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Russian History: XX century

Russian History: XIX сentury

The U.S. Army Campaigns of World War II

The Germans withstood the counterattacks and resumed their offensive the following spring. The Soviets, now locked in a titanic death struggle, faced the bulk of the German land forces--over two hundred divisions. The front stretched for 2,000 miles, from the Arctic Circle to the Black Sea. Soon casualties ran into the millions. Waging war with the implacable ruthlessness of totalitarian regimes, both sides committed wholesale atrocities--mistreatment of prisoners of war, enslavement of civilian populations, and, in the case of the Jews, outright genocide.
In the United States preparations for war moved slowly. General George C. Marshall took over as Chief of Staff in 1939, but the Army remained hard pressed simply to carry out its mission of defending the continental United States. Defending overseas possessions like the Philippines seemed a hopeless task. In early 1939, prompted by fears that a hostile power might be able to establish air bases in the Western Hemisphere, thus exposing the Panama Canal or continental United States to aerial attack, President Franklin D. Roosevelt launched a limited preparedness campaign. The power of the Army Air Corps increased; Army and Navy leaders drafted a new series of war plans to deal with the threatening international situation. The focus of military policy changed from continental to hemisphere defense.
After the outbreak of war in Europe the President proclaimed a limited emergency and authorized increases in the size of the Regular

"Barrage Balloon" by Alexander Brook. The reported ability of balloons to interfere with low-level bombardment in Great Britain and Germany spurred the Army to develop a barrage balloon force for continental defense. (Army Art Collection)

Army and the National Guard. Congress amended the Neutrality Act to permit munitions sales to the French and British, and large orders from them stimulated retooling and laid the basis for the expansion of war production in the future. The Army concentrated on equipping its regular forces as quickly as possible and in 1940 held the first large-scale corps and army maneuvers in American history. The rapid defeat of France and the possible collapse of Britain dramatically accelerated defense preparations. Roosevelt directed the transfer of large stocks of World War I munitions to France and Britain in the spring of 1940 and went further in September when he agreed to the transfer of fifty over-age destroyers to Britain in exchange for bases in the Atlantic and Caribbean. In March 1941 Congress repealed some provisions of the Neutrality Act. Passage of the Lend-Lease Act, which gave the President authority to sell, transfer, or lease war goods to the government of any country whose defenses he deemed vital to the defense of the United States, spelled the virtual end of neutrality. The President proclaimed that the United States would become the "arsenal of democracy." In the spring of 1941 American and British military representatives held their first combined staff conferences to discuss strategy in the event of active U.S. participation in the war, which seemed increasingly likely to include Japan as well as Germany. The staffs agreed that if the United States entered the war the Allies should concentrate on the defeat of Germany first. The President authorized active naval patrols in the western half of the Atlantic, and in July, American troops took the place of British forces guarding Iceland.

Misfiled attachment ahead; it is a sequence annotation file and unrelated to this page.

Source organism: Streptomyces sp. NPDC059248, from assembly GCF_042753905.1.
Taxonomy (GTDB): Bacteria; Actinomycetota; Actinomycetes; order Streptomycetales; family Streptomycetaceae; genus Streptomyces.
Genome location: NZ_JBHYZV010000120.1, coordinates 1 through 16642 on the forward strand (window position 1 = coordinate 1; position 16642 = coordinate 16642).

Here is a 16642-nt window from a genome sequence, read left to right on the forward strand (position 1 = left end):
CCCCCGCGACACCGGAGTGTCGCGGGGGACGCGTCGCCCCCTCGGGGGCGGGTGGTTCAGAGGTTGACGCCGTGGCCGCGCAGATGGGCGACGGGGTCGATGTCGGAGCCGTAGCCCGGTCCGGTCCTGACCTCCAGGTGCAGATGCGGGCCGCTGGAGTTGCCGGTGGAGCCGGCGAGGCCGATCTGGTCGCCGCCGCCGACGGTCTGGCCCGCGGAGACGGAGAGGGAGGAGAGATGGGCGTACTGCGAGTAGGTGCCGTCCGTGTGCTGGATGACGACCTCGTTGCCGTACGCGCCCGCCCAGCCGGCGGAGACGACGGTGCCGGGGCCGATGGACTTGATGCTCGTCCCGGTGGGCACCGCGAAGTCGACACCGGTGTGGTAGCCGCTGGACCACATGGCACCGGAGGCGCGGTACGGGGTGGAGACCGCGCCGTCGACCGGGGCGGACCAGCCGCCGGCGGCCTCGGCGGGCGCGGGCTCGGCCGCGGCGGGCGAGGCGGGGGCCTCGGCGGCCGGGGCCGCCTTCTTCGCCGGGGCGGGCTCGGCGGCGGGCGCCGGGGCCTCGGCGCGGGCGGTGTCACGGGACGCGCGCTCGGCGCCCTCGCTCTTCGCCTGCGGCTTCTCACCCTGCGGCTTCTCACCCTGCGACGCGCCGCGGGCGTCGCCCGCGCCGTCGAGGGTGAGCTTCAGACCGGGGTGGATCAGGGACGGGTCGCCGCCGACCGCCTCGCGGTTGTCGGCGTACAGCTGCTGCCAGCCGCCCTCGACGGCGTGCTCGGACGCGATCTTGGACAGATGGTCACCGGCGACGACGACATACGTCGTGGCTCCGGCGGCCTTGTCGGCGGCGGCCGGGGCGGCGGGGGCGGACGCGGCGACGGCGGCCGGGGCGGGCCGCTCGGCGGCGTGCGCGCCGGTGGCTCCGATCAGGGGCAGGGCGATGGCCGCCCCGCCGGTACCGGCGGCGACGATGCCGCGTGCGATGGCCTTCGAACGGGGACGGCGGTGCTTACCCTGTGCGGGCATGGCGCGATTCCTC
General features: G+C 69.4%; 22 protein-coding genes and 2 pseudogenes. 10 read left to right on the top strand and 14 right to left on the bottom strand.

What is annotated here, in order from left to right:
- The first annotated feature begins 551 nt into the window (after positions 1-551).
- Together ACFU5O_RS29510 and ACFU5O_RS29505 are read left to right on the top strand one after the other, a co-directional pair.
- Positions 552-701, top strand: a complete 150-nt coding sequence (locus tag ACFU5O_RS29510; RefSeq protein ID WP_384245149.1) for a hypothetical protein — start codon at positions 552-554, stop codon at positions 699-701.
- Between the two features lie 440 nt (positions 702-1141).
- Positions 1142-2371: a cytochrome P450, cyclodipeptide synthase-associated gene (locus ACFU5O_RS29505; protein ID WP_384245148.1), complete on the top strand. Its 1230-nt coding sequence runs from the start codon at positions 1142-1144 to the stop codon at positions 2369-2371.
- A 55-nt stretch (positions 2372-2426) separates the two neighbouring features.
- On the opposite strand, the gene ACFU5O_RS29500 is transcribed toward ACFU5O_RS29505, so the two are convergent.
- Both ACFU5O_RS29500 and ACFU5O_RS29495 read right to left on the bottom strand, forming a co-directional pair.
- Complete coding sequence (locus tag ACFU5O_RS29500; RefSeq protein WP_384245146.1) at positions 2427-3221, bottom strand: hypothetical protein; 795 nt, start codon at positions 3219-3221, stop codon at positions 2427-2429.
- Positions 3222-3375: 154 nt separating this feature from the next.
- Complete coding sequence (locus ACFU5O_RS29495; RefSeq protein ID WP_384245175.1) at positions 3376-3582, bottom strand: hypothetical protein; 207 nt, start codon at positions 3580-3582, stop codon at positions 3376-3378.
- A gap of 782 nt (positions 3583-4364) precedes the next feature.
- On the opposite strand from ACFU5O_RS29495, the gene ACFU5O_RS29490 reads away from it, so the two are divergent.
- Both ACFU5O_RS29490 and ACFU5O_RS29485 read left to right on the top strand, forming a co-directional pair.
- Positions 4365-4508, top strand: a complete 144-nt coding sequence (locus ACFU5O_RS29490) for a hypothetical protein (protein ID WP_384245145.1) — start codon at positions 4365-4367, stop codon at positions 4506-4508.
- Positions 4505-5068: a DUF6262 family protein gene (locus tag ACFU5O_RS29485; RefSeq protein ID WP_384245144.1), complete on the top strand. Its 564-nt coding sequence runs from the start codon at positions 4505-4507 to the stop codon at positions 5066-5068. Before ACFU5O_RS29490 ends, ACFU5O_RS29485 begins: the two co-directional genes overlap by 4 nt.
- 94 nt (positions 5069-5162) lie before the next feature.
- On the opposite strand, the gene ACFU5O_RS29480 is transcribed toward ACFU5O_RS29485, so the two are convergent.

Meanwhile, General Marshall and Secretary of War Henry L. Stimson made plans to expand the Army to 1.5 million men. On 27 August 1940, Congress approved inducting the National Guard into federal service and calling up the reserves. A few weeks later the lawmakers passed the Selective Service and Training Act, the first peacetime draft in American history. By mid-1941 the Army had achieved its planned strength, with 27 infantry, 5 armored, and 2 cavalry divisions; 35 air groups; and a host of support units. But it remained far from ready to deploy overseas against well-equipped, experienced, and determined foes.
The United States Enters the War
On 7 December 1941, while German armies were freezing before Moscow, Japan suddenly pushed the United States into the struggle by attacking the American naval base at Pearl Harbor, Hawaii. Four days later Hitler declared war on the United States. President Roosevelt called on Congress for immediate and massive expansion of the armed forces. Twenty years of neglect and indifference, however, could not be overcome in a few days.

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